On Tue, 2004-04-27 at 17:27, email@example.com wrote:
Thanks for the suggestion. Unfortunately this still gives me a very light
grey--nowhere near what you are seeing on your machine. The molecule is
*clearly* visible against the black background. I am using pymol on win XP. I
think I will put pymol on my linux machine and see if that makes a difference.
I assume that what you're seeing is the result of minute scattering during ray tracing (Warren- is this correct?). That's just a guess.
Whatever the cause, you might consider using an image editor like the gimp (see * below; or Photoshop on Windows, I guess) to select all pixels within some distance of black and recoloring those as exactly black. For a neater effect, you could add an alpha channel and make the pixels transparent, in which case your ray traced image would appear to "float" on whatever background you used.
Come to think of it, perhaps this would make a useful setting in PyMOL itself (unless it already exists and I just haven't come across it): a flatten_background setting (a rgb distance) which would cause any pixel within the that distance of the background color to be set exactly to the background color. If background color were extended to include an alpha channel, then this idea would also provide for transparent backgrounds.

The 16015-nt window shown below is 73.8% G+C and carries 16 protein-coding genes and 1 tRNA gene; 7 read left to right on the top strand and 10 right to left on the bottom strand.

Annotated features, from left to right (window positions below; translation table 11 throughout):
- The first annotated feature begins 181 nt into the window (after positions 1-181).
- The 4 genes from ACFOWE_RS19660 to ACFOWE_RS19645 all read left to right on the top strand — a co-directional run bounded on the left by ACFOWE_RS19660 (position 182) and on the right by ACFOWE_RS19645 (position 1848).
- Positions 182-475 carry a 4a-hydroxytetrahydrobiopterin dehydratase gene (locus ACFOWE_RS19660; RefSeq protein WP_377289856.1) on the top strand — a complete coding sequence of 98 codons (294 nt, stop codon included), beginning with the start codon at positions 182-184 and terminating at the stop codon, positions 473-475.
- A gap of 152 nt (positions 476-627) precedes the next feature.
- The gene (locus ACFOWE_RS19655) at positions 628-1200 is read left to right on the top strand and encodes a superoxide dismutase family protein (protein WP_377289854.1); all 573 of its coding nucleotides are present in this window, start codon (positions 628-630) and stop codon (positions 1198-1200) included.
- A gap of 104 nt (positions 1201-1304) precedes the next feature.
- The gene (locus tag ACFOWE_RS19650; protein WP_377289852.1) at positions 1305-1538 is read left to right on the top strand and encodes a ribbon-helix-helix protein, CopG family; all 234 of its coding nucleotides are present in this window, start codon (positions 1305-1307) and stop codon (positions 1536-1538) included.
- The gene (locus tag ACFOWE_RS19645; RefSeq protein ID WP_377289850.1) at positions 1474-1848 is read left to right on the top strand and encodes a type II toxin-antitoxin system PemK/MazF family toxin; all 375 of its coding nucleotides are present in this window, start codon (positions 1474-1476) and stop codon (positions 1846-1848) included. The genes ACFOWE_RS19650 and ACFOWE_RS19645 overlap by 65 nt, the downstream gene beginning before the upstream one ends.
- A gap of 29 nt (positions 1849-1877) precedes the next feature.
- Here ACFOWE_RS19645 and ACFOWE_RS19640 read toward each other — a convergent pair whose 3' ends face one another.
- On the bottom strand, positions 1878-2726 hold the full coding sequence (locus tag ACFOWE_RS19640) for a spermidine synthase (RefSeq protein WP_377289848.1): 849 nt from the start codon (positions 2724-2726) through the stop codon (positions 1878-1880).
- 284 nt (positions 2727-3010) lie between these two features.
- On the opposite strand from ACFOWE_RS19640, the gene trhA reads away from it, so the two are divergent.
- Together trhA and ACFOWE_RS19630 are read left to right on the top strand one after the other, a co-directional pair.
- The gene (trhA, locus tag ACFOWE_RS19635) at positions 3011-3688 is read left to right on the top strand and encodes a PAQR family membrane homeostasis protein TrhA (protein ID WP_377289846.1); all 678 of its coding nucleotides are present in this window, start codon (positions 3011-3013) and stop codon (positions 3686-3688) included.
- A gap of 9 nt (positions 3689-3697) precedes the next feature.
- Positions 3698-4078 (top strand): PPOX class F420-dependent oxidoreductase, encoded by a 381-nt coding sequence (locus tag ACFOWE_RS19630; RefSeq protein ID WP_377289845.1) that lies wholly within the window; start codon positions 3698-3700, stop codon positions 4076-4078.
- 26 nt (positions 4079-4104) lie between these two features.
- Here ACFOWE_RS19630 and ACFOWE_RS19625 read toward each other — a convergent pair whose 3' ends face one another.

* If you're using gimp, do this: load the png, add an alpha channel (Image > Alpha > Add Alpha Channel), then select by color (Select > By Color..., then click black somewhere), then either 1) fill with the bucket to set the color or 2) cut the selection to make it transparent.
Reece Hart, Ph.D. firstname.lastname@example.org, http://www.gene.com/
Genentech, Inc. 650-225-6133 (voice), -5389 (fax)
Bioinformatics and Protein Engineering
1 DNA Way, MS-93 http://www.in-machina.com/~reece/
South San Francisco, CA 94080-4990 email@example.com, GPG: 0x25EC91A0